Note: All respondents are given some priming background information about Cohesion policy, and then asked: Question 1, “In your opinion, the EU should continue this policy, where wealthier countries contribute more, and poorer EU regions receive more funding.” 1. Strongly agree, 2. Agree, 3. Disagree, 4. Strongly disagree, 5. don’t know.  Question 2, preferences for one’s home country spending on Cohesion: ‘In your opinion, compared with what it spends today, should (COUNTRY) contribute, more, about the same, or less to this EU policy? 1. More, 2. About the same, 3. Less’. Weighted responses shown.

Benchmarking and Support for EU Economic Integration

With respect to ‘benchmarking’, we focus on the perceptions of corruption that citizens hold for their home institutions as well as for the EU.  The x-axes in Figure 2 show the relative perceptions of corruption, with values further to the right (left) indicating that people believe their national institutions are more (less) corrupt than the EU. The findings reflect what some call the “compensation effect” – that while high perceptions of national corruption undermines support for actions made by domestic governments (including redistribution), it in fact leads to greater support for EU integration. In other words, people who believe that domestic politicians misuse their taxes would rather have the funds handled by the EU.

Figure 2: Perceptions of Corruption and Support for EU Cohesion Policy

Note: model 1 is a logit model and model 2 is an ordered logit model.  Control variables and country fixed effects and design weights included.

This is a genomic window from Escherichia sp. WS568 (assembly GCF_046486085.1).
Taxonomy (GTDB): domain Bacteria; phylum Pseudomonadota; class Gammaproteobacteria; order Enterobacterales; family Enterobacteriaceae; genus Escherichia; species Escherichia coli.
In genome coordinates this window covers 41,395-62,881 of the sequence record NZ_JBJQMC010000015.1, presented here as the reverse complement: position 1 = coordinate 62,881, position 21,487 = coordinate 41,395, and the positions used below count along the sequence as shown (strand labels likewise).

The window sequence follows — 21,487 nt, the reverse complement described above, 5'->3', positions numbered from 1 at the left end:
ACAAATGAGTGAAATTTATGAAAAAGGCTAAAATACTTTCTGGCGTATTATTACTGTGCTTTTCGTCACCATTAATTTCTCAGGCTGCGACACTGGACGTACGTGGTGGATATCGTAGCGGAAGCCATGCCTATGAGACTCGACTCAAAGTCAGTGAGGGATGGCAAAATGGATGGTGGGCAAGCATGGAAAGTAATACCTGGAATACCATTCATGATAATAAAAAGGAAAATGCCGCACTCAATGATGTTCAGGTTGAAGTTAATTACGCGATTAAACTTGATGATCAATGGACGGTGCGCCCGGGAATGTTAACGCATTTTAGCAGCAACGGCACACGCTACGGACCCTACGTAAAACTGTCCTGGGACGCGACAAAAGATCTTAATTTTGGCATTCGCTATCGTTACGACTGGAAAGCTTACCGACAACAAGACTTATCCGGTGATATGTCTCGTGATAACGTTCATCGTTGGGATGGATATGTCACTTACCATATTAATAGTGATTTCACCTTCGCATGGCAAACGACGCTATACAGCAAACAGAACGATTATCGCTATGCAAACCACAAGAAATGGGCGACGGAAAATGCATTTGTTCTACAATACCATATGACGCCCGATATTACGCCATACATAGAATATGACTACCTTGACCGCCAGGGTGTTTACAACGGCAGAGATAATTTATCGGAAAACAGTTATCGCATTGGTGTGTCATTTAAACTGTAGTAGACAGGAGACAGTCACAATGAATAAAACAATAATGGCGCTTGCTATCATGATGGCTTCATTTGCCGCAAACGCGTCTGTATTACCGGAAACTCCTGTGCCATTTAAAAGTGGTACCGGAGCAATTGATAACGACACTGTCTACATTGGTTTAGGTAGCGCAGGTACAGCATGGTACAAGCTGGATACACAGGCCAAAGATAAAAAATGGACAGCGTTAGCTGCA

Identity and Support for EU Economic Integration

Second, we look at ‘identity’ in two dimensions. First is the strength of one’s attachment to Europe (as well as one’s home country).  Second is how people conceive of what ‘being European’ is – does it mean we share a common religion (Christianity) or is it having a set of common civic institutions and symbols, such as a common market, flag, passport, etc?

On the question of ‘strength’ of identity, our results largely confirm many previous studies on public support for EU integration – that national attachment has a negative effect, while EU attachment increases support, all things being equal.  Yet what do people in fact mean when they say they identify strongly with ‘Europe’?  We ask several questions about what is important for people when they think of what ‘being European’ is.   We then construct a measure that subtracts a ‘civic’ identity with Europe from a more ‘religious’ identity with Europe.  The results in Figure 3 show that people who regard Europe as religious rather than civic are less likely to support Cohesion policy and prefer their home country to invest less in the policy in general.  Our main take-away from this is that how one conceives of ‘Europeness’ matters for support for integration.

Figure 3: Types of Identity and Public Support for EU Cohesion Policy

Note: figure shows marginal effects and 95% confidence intervals from two separate ordered logit models (country fixed effects and survey design weights included).  Dots to the right (left) of the ‘0’ line on the x-axis imply a positive (negative) effect.  Confidence intervals that do not overlap the ‘0’ line are significant at p<0.05 or greater.